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HW-aware Synthesis of MCX

This example shows that implementation of multiple control-x (MCX) logic, using the Classiq synthesis engine, yields different circuit results for different quantum hardware.

The fictitious hardware created here demonstrates how to insert your own custom-designed machine. For comparison, create two types of hardware with cx, u basis gates. The difference between them manifests in the connectivity map: one has linear connectivity while the other has all-to-all connectivity.

from classiq import (
    CX,
    Constraints,
    CustomHardwareSettings,
    H,
    OptimizationParameter,
    Output,
    Preferences,
    QArray,
    QBit,
    X,
    allocate,
    control,
    create_model,
    qfunc,
    set_constraints,
    set_preferences,
    show,
    synthesize,
    write_qmod,
)

# define MCX quantum function


@qfunc
def my_mcx(cntrl: QArray[QBit], target: QBit) -> None:
    control(cntrl, lambda: X(target))


# define the MCX parameters within the quantum 'main' function
@qfunc
def main(cntrl: Output[QArray[QBit]], target: Output[QBit]) -> None:
    allocate(15, cntrl)
    allocate(1, target)
    my_mcx(cntrl, target)


# build a model
model = create_model(main)

# define the hardware parameters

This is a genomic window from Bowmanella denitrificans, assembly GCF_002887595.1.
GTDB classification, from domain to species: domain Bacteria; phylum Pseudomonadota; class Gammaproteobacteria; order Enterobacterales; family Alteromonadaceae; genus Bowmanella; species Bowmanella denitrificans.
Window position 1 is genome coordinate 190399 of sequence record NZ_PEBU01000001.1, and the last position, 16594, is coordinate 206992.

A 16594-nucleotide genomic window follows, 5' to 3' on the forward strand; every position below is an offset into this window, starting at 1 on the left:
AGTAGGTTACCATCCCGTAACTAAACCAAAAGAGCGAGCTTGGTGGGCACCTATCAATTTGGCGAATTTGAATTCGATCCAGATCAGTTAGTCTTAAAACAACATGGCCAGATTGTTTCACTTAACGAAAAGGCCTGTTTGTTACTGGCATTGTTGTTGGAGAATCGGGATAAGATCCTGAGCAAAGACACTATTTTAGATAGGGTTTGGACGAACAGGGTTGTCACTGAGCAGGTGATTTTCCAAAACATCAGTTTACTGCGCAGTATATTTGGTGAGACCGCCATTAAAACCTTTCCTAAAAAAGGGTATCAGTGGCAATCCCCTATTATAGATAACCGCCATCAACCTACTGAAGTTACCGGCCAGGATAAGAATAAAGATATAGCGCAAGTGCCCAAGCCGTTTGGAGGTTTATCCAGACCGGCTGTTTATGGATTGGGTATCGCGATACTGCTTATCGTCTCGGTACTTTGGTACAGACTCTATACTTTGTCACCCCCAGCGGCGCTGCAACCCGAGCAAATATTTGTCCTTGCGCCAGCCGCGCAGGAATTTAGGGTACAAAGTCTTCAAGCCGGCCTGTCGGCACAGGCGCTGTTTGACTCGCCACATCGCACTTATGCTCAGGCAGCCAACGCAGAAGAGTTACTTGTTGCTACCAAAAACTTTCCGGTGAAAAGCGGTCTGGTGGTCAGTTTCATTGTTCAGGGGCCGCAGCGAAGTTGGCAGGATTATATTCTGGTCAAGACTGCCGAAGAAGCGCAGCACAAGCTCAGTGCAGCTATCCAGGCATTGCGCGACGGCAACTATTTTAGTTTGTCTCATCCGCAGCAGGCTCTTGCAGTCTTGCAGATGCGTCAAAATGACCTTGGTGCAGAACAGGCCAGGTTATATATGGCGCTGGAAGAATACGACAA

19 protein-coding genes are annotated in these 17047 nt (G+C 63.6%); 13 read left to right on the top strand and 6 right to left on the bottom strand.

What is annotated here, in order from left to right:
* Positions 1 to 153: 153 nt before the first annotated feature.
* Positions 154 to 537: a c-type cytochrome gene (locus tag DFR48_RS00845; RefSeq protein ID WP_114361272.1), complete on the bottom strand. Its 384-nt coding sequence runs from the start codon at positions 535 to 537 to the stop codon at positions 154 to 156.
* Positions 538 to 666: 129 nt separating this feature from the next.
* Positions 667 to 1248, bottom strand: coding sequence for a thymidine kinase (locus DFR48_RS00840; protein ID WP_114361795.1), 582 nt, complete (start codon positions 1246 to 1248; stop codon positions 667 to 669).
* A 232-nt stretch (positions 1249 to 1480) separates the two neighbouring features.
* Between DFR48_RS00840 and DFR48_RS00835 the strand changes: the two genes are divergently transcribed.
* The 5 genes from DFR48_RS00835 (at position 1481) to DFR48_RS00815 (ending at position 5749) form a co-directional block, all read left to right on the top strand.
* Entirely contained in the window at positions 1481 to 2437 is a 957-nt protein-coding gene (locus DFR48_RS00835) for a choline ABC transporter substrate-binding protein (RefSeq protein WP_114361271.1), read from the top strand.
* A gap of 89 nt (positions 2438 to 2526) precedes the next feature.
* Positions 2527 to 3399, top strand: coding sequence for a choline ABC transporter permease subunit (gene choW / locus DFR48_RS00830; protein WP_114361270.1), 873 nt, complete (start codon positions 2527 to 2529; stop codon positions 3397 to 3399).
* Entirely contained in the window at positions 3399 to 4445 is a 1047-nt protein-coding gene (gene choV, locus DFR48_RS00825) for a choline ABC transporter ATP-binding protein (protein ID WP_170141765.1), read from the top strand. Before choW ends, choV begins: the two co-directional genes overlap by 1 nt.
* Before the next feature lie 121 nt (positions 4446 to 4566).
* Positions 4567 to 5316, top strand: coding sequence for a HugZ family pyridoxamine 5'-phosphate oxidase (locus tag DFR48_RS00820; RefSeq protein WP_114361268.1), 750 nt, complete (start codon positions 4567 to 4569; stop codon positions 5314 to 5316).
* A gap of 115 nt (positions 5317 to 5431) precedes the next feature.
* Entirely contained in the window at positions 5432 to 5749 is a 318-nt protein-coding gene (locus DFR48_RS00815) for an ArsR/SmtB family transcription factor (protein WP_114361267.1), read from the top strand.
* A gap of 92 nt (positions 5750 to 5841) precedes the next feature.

max_width = 18

linear_connectivity = [[qubit, qubit + 1] for qubit in range(max_width - 1)]

preferences_linear = Preferences(
    custom_hardware_settings=CustomHardwareSettings(
        basis_gates=["cx", "u"],
        connectivity_map=linear_connectivity,
    ),
    random_seed=-1,
)
preferences_all_to_all = Preferences(
    custom_hardware_settings=CustomHardwareSettings(basis_gates=["cx", "u"]),
    random_seed=-1,
)

# define synthesis engine constraints

constraints = Constraints(optimization_parameter="depth", max_width=max_width)

# define models with different preferences
model = set_constraints(model, constraints)

model_linear = set_preferences(model, preferences_linear)
model_all_to_all = set_preferences(model, preferences_all_to_all)

# write models to files

write_qmod(model_linear, "hardware_aware_mcx_linear")
write_qmod(model_all_to_all, "hardware_aware_mcx_all_to_all")


# synthesize to create quantum programs and view circuits:
qprog_linear = synthesize(model_linear)
show(qprog_linear)

qprog_all_to_all = synthesize(model_all_to_all)
show(qprog_all_to_all)
Opening: https://platform.classiq.io/circuit/49c8fa89-91ad-4802-ae00-2fba8f3257e7?version=0.41.0.dev39%2B79c8fd0855


Opening: https://platform.classiq.io/circuit/14a11412-f9e4-4779-ac98-339dccc1efe3?version=0.41.0.dev39%2B79c8fd0855

Comparison of the two circuits shows that applying MCx using different connectivity maps yields different implementation.

Using "all-to-all" connectivity, the synthesis engine chooses as the best implementation a recourse based on "Maslov2015" [1] that was written on the Classiq platform. Using that, the manufactured circuit has 18 qubits; i.e., it uses two auxiliary qubits. The total depth of the circuit is 936.

When using linear connectivity, the best implementation chosen by the synthesis engine is, in fact, different: an algorithm developed by Classiq, which is better suited for this map. Here, the manufactured circuit uses 17 qubits with only one auxiliary and has a depth of 1257 gates.

References

[1]: Maslov, D., 2016. Advantages of using relative-phase Toffoli gates with an application to multiple control Toffoli optimization. Physical Review A, 93(2), p.022311.